Tricot two

It's a single, err, track.

Who said September’s the best month for mountain biking in the alps? I did, and I submit this last week as evidence. Stable weather, cool temps, blue skies and quiet trails. We’ll just ignore the snow of a fortnight ago if that’s ok with you.

Last big day off the Chamonix lifts for the summer, where to go and what to do. Well THE Les Houches classic ride from last summer was the Col de Tricot down to Le Fayet. None of us had repeated it since so we figured, why not?

Spotlight for the pedal up to where the lift should go.

If I’m honest, the weather was a wee bit better last year. Cooler for a start, and without the sense of menace that humidity in the air and building clouds brings after a long period of good weather in the alps. Getting to the start of the route was also easier with the Bellevue cablecar running, but it’s an easy enough ride over from the top of Prarion so I won’t grumble.

Roll up roll up, get your warm sunshine whilst you can, limited time only

The initial descent down to the snout of the Bionassay glacier has got a fair bit more washed out than last season, with all of us choosing to walk some parts that we hardly hesitated on the year before. Conversely other sections had got easier with the worst of the loose rubble cleared away.

The bridge still hasn’t been upgraded to modern 750mm bar standards, but Robbie’s slightly older, and hence narrower, set up did make it further along the bridge than most.

I tried to ride it again, I failed again.

The ascent to the col hadn’t got any easier either, though fortunately for me my bike’s a lot lighter this year so I didn’t have to work as hard!

The putting green surface of the col encouraged a leisurely early lunch and suncream application, it’s probably just as well the descent looks so inviting from there, it’d be virtually impossible to leave otherwise.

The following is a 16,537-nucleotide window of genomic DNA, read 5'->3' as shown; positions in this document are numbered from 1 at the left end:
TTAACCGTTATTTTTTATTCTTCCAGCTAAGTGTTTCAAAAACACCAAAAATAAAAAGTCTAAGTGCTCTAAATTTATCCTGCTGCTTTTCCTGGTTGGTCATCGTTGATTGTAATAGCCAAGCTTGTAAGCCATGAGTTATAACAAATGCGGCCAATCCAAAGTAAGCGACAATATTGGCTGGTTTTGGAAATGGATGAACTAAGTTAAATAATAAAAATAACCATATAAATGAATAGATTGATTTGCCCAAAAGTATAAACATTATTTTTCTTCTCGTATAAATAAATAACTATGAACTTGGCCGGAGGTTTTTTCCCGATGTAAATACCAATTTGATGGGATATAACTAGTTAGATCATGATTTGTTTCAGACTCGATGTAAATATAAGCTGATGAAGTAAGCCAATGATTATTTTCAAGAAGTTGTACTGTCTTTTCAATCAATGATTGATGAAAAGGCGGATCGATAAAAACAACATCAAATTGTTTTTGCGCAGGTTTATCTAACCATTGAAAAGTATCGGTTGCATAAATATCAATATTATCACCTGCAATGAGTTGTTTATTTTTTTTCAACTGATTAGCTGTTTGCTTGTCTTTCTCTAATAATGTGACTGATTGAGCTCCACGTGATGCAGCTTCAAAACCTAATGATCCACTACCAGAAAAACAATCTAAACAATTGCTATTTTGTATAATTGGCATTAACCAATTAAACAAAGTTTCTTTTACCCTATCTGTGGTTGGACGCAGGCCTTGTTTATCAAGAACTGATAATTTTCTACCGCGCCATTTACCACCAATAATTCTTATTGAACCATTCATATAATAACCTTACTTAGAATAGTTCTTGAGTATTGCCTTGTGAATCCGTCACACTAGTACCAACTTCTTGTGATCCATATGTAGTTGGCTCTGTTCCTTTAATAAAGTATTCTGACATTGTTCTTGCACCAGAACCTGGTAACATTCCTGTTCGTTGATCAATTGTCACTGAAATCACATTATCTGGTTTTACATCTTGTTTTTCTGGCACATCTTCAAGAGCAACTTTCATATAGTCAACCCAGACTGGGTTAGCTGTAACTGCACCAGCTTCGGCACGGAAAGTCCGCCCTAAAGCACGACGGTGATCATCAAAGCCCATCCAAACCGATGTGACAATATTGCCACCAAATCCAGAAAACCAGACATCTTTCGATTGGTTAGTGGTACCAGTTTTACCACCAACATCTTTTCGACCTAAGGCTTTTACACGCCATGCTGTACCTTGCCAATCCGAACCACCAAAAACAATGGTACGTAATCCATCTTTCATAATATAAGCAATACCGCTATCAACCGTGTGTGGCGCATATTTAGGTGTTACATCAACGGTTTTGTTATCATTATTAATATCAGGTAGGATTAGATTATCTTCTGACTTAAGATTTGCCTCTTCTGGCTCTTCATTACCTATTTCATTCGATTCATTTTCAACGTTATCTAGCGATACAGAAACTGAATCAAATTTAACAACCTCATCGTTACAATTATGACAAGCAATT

That'll be Col de Tricot then

Once we had mustered up the enthusiasm to get going we found the descent to be in great condition, the section that had been removed by landslide has been repaired and the whole line was ridden feet up (unless you count stops to take photos, what are the ethics there on claiming a dab free descent?).

Would this view tempt you into finishing lunch and getting back on the bike?

We knew though that the initial section to the Miage chalets is just the prologue, the teaser. The real reason for doing this ride comes next, fast flowing singletrack all the way to Champel.

It was just as good as we remembered it, just as flowing, and we stopped just as few times as we were enjoying it just so much. It says a lot about the riding in this area that the last man in the group got shouted at by a group of walkers…….for going too slow and to get off the brakes and speed up!

Still before the Miage chalets.

Of course the slower you go, the longer you get to enjoy the ride. Fast or slow, the trail still eventually comes to an end. With ice cream once again calling further down the valley and us all being keen to ride the pipeline trail into Le Fayet we missed out the fire road section down from Champel and just blasted straight down the tarmac, into St Gervais, past the lift station and on to the start of pipeline. I went off ahead to get photos and waited. And waited. And waited. Lorne & Robbie had missed the turnoff. I could have followed the other trail back to the road and caught up with them, but I’m selfish and I wasn’t going to pass up on some singletrack just for the sake of friendship.

And more photos of the prologue descent

We all met back at the tramway where we had a few minutes to spare till the 1410 tram. As the 1410 tram wasn’t running, this meant we had just over an hour to eat ice cream at the station café. Result.

Whilst enjoying our assorted ice creams (and very good they were too) it became apparent that we weren’t the only riders making the most of the last of the uplift as mtb after mtb came into the station. Chatting to the riders it also turned out that no one was doing very well at finding the turn off to Pipeline! Still, great to meet some new riders and new faces for future missions…

Finally! A solitary shot of the flowing Miage chalets - Champel shot, and that's your lot too.

By the time the tram was setting off, bikes and riders onboard outnumbered walkers for the first time I’ve seen. I can’t imagine that 100 years ago when the tramway opened the operators of 1913 envisioned bikes being strewn through the carriages!

Last lift, last descent and what could it be other than the classic line near the Bellevue cables down into Les Houches.

My new bike's so light, it actually floats over the terrain...

Three weeks of pedalling everywhere awaits. How will we cope?